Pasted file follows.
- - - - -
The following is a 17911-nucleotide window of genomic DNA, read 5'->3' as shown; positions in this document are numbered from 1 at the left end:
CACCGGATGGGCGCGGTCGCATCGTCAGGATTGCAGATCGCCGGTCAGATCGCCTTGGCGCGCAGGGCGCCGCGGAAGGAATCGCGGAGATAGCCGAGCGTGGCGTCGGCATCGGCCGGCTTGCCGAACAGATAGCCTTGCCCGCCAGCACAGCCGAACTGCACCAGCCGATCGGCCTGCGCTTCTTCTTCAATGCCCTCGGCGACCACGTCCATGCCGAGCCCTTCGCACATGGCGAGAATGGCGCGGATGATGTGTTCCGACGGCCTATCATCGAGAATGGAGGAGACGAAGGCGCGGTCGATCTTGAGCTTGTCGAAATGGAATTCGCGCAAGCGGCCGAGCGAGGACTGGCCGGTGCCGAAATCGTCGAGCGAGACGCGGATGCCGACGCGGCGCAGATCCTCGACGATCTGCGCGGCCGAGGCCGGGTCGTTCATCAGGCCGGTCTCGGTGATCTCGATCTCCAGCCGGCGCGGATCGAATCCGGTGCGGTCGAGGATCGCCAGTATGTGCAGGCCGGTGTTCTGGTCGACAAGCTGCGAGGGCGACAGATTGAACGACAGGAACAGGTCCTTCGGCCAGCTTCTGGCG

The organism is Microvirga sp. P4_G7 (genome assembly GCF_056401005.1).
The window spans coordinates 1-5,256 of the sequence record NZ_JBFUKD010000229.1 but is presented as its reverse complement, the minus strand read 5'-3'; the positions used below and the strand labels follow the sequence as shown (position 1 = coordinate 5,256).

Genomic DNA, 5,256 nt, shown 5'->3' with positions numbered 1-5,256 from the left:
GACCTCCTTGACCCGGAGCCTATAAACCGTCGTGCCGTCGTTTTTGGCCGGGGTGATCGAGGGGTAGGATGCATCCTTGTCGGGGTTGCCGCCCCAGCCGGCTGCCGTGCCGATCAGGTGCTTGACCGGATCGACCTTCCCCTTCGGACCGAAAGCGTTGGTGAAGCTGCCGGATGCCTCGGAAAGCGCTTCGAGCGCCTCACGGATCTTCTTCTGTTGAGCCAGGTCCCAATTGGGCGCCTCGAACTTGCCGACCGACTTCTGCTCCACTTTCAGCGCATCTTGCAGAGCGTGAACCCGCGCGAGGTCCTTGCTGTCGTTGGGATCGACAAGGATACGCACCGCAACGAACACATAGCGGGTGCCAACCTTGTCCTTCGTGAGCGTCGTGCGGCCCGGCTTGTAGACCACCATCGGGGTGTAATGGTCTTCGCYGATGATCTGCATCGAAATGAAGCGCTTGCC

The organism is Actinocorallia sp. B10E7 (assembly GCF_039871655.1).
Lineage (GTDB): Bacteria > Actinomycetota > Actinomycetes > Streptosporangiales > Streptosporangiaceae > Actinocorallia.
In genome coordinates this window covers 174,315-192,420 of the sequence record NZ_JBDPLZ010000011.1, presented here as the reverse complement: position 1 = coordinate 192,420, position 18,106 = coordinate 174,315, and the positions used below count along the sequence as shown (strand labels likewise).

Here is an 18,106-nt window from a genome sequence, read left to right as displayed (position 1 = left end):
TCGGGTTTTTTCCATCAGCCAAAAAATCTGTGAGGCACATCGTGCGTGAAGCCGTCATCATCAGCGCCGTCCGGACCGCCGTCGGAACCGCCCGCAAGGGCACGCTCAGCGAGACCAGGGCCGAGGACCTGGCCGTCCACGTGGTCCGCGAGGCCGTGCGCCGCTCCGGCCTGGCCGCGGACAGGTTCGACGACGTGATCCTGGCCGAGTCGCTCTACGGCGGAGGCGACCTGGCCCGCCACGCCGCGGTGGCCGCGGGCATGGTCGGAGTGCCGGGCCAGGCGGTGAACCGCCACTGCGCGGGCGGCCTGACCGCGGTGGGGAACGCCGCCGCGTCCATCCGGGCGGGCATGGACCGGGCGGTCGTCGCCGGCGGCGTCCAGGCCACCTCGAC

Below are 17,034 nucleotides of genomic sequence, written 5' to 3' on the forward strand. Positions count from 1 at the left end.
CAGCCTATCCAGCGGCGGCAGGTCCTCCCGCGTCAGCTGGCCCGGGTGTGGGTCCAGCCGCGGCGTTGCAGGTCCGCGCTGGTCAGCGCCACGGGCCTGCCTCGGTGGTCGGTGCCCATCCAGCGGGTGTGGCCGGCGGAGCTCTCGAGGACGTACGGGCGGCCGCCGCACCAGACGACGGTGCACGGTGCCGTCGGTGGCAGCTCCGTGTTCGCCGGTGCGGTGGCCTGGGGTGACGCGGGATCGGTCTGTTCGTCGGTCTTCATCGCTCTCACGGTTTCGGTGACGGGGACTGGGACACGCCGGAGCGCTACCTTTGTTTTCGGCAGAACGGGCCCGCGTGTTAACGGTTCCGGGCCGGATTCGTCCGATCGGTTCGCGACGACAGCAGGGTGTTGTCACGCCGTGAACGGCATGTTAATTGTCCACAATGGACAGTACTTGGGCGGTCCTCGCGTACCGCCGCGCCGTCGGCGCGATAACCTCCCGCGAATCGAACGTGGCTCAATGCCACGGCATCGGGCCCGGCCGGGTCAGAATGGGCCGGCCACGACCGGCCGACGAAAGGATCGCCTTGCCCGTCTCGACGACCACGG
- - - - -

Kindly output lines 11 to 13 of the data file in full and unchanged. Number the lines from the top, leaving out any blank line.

TCGGGTTTTTTCCATCAGCCAAAAAATCTGTGAGGCACATCGTGCGTGAAGCCGTCATCATCAGCGCCGTCCGGACCGCCGTCGGAACCGCCCGCAAGGGCACGCTCAGCGAGACCAGGGCCGAGGACCTGGCCGTCCACGTGGTCCGCGAGGCCGTGCGCCGCTCCGGCCTGGCCGCGGACAGGTTCGACGACGTGATCCTGGCCGAGTCGCTCTACGGCGGAGGCGACCTGGCCCGCCACGCCGCGGTGGCCGCGGGCATGGTCGGAGTGCCGGGCCAGGCGGTGAACCGCCACTGCGCGGGCGGCCTGACCGCGGTGGGGAACGCCGCCGCGTCCATCCGGGCGGGCATGGACCGGGCGGTCGTCGCCGGCGGCGTCCAGGCCACCTCGAC

Below are 17,034 nucleotides of genomic sequence, written 5' to 3' on the forward strand. Positions count from 1 at the left end.
CAGCCTATCCAGCGGCGGCAGGTCCTCCCGCGTCAGCTGGCCCGGGTGTGGGTCCAGCCGCGGCGTTGCAGGTCCGCGCTGGTCAGCGCCACGGGCCTGCCTCGGTGGTCGGTGCCCATCCAGCGGGTGTGGCCGGCGGAGCTCTCGAGGACGTACGGGCGGCCGCCGCACCAGACGACGGTGCACGGTGCCGTCGGTGGCAGCTCCGTGTTCGCCGGTGCGGTGGCCTGGGGTGACGCGGGATCGGTCTGTTCGTCGGTCTTCATCGCTCTCACGGTTTCGGTGACGGGGACTGGGACACGCCGGAGCGCTACCTTTGTTTTCGGCAGAACGGGCCCGCGTGTTAACGGTTCCGGGCCGGATTCGTCCGATCGGTTCGCGACGACAGCAGGGTGTTGTCACGCCGTGAACGGCATGTTAATTGTCCACAATGGACAGTACTTGGGCGGTCCTCGCGTACCGCCGCGCCGTCGGCGCGATAACCTCCCGCGAATCGAACGTGGCTCAATGCCACGGCATCGGGCCCGGCCGGGTCAGAATGGGCCGGCCACGACCGGCCGACGAAAGGATCGCCTTGCCCGTCTCGACGACCACGG